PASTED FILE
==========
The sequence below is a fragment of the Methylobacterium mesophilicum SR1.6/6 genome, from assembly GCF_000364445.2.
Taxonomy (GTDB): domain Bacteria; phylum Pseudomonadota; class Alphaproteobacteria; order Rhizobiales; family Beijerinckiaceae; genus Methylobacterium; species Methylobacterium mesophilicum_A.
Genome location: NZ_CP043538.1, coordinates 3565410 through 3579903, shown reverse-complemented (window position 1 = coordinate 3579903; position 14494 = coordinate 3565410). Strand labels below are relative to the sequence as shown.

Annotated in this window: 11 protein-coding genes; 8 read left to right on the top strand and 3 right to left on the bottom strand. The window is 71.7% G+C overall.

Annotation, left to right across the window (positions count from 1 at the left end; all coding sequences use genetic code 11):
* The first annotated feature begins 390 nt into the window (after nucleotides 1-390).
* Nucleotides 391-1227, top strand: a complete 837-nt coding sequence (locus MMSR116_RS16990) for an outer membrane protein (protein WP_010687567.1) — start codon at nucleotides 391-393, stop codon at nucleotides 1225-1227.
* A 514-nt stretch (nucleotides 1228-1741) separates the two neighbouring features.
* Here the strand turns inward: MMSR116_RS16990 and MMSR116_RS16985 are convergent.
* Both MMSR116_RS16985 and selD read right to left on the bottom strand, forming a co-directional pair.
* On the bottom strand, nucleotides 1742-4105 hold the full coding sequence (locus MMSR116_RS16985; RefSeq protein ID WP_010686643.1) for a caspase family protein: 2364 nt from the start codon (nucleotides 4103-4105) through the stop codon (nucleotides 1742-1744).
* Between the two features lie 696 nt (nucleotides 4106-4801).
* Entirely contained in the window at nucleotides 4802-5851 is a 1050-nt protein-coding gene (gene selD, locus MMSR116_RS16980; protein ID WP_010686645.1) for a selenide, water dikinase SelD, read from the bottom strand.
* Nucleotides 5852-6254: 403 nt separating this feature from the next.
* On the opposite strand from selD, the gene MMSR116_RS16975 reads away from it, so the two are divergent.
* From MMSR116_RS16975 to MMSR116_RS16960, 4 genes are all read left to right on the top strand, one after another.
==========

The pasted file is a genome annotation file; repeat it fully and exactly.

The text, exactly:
The sequence below is a fragment of the Methylobacterium mesophilicum SR1.6/6 genome, from assembly GCF_000364445.2.
Taxonomy (GTDB): domain Bacteria; phylum Pseudomonadota; class Alphaproteobacteria; order Rhizobiales; family Beijerinckiaceae; genus Methylobacterium; species Methylobacterium mesophilicum_A.
Genome location: NZ_CP043538.1, coordinates 3565410 through 3579903, shown reverse-complemented (window position 1 = coordinate 3579903; position 14494 = coordinate 3565410). Strand labels below are relative to the sequence as shown.

Annotated in this window: 11 protein-coding genes; 8 read left to right on the top strand and 3 right to left on the bottom strand. The window is 71.7% G+C overall.

Annotation, left to right across the window (positions count from 1 at the left end; all coding sequences use genetic code 11):
* The first annotated feature begins 390 nt into the window (after nucleotides 1-390).
* Nucleotides 391-1227, top strand: a complete 837-nt coding sequence (locus MMSR116_RS16990) for an outer membrane protein (protein WP_010687567.1) — start codon at nucleotides 391-393, stop codon at nucleotides 1225-1227.
* A 514-nt stretch (nucleotides 1228-1741) separates the two neighbouring features.
* Here the strand turns inward: MMSR116_RS16990 and MMSR116_RS16985 are convergent.
* Both MMSR116_RS16985 and selD read right to left on the bottom strand, forming a co-directional pair.
* On the bottom strand, nucleotides 1742-4105 hold the full coding sequence (locus MMSR116_RS16985; RefSeq protein ID WP_010686643.1) for a caspase family protein: 2364 nt from the start codon (nucleotides 4103-4105) through the stop codon (nucleotides 1742-1744).
* Between the two features lie 696 nt (nucleotides 4106-4801).
* Entirely contained in the window at nucleotides 4802-5851 is a 1050-nt protein-coding gene (gene selD, locus MMSR116_RS16980; protein ID WP_010686645.1) for a selenide, water dikinase SelD, read from the bottom strand.
* Nucleotides 5852-6254: 403 nt separating this feature from the next.
* On the opposite strand from selD, the gene MMSR116_RS16975 reads away from it, so the two are divergent.
* From MMSR116_RS16975 to MMSR116_RS16960, 4 genes are all read left to right on the top strand, one after another.